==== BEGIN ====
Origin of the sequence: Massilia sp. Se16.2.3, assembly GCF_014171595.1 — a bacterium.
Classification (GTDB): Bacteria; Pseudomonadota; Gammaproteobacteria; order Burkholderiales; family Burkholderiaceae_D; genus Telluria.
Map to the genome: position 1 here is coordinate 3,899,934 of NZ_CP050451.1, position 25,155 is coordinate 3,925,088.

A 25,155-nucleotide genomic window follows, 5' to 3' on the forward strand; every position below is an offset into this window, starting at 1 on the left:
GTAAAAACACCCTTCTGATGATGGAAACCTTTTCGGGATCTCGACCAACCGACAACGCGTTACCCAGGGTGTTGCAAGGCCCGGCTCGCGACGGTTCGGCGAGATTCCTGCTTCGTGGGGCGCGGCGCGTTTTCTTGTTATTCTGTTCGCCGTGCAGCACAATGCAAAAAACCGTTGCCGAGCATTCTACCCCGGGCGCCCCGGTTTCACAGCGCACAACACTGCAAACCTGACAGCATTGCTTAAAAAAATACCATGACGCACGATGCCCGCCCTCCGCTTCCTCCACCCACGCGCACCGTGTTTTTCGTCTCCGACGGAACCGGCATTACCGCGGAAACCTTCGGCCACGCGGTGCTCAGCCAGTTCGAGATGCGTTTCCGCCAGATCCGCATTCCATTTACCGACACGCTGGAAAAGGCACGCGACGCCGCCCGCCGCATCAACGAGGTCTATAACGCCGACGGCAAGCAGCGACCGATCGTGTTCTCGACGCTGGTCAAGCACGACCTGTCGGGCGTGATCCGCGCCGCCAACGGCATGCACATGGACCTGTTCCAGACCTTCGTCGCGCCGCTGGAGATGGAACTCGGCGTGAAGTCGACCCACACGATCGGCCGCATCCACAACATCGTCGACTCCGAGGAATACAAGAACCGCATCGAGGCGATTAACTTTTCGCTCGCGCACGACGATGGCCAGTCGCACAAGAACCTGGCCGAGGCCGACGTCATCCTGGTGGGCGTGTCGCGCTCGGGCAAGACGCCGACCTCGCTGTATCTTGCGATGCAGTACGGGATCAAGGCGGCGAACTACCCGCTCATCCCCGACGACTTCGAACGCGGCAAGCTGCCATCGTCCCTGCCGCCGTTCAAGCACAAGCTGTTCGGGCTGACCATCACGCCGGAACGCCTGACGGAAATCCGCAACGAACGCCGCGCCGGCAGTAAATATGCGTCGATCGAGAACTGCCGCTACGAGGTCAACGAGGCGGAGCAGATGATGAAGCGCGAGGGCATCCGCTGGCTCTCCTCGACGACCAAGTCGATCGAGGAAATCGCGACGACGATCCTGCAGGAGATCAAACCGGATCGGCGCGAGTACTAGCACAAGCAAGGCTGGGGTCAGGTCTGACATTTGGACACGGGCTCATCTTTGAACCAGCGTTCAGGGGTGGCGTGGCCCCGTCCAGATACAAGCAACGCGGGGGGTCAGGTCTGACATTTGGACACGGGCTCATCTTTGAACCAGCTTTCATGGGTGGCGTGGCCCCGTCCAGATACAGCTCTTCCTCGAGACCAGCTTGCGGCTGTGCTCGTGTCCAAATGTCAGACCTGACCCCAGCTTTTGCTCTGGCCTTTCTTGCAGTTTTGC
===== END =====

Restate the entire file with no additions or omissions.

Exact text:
Origin of the sequence: Massilia sp. Se16.2.3, assembly GCF_014171595.1 — a bacterium.
Classification (GTDB): Bacteria; Pseudomonadota; Gammaproteobacteria; order Burkholderiales; family Burkholderiaceae_D; genus Telluria.
Map to the genome: position 1 here is coordinate 3,899,934 of NZ_CP050451.1, position 25,155 is coordinate 3,925,088.

A 25,155-nucleotide genomic window follows, 5' to 3' on the forward strand; every position below is an offset into this window, starting at 1 on the left:
GTAAAAACACCCTTCTGATGATGGAAACCTTTTCGGGATCTCGACCAACCGACAACGCGTTACCCAGGGTGTTGCAAGGCCCGGCTCGCGACGGTTCGGCGAGATTCCTGCTTCGTGGGGCGCGGCGCGTTTTCTTGTTATTCTGTTCGCCGTGCAGCACAATGCAAAAAACCGTTGCCGAGCATTCTACCCCGGGCGCCCCGGTTTCACAGCGCACAACACTGCAAACCTGACAGCATTGCTTAAAAAAATACCATGACGCACGATGCCCGCCCTCCGCTTCCTCCACCCACGCGCACCGTGTTTTTCGTCTCCGACGGAACCGGCATTACCGCGGAAACCTTCGGCCACGCGGTGCTCAGCCAGTTCGAGATGCGTTTCCGCCAGATCCGCATTCCATTTACCGACACGCTGGAAAAGGCACGCGACGCCGCCCGCCGCATCAACGAGGTCTATAACGCCGACGGCAAGCAGCGACCGATCGTGTTCTCGACGCTGGTCAAGCACGACCTGTCGGGCGTGATCCGCGCCGCCAACGGCATGCACATGGACCTGTTCCAGACCTTCGTCGCGCCGCTGGAGATGGAACTCGGCGTGAAGTCGACCCACACGATCGGCCGCATCCACAACATCGTCGACTCCGAGGAATACAAGAACCGCATCGAGGCGATTAACTTTTCGCTCGCGCACGACGATGGCCAGTCGCACAAGAACCTGGCCGAGGCCGACGTCATCCTGGTGGGCGTGTCGCGCTCGGGCAAGACGCCGACCTCGCTGTATCTTGCGATGCAGTACGGGATCAAGGCGGCGAACTACCCGCTCATCCCCGACGACTTCGAACGCGGCAAGCTGCCATCGTCCCTGCCGCCGTTCAAGCACAAGCTGTTCGGGCTGACCATCACGCCGGAACGCCTGACGGAAATCCGCAACGAACGCCGCGCCGGCAGTAAATATGCGTCGATCGAGAACTGCCGCTACGAGGTCAACGAGGCGGAGCAGATGATGAAGCGCGAGGGCATCCGCTGGCTCTCCTCGACGACCAAGTCGATCGAGGAAATCGCGACGACGATCCTGCAGGAGATCAAACCGGATCGGCGCGAGTACTAGCACAAGCAAGGCTGGGGTCAGGTCTGACATTTGGACACGGGCTCATCTTTGAACCAGCGTTCAGGGGTGGCGTGGCCCCGTCCAGATACAAGCAACGCGGGGGGTCAGGTCTGACATTTGGACACGGGCTCATCTTTGAACCAGCTTTCATGGGTGGCGTGGCCCCGTCCAGATACAGCTCTTCCTCGAGACCAGCTTGCGGCTGTGCTCGTGTCCAAATGTCAGACCTGACCCCAGCTTTTGCTCTGGCCTTTCTTGCAGTTTTGC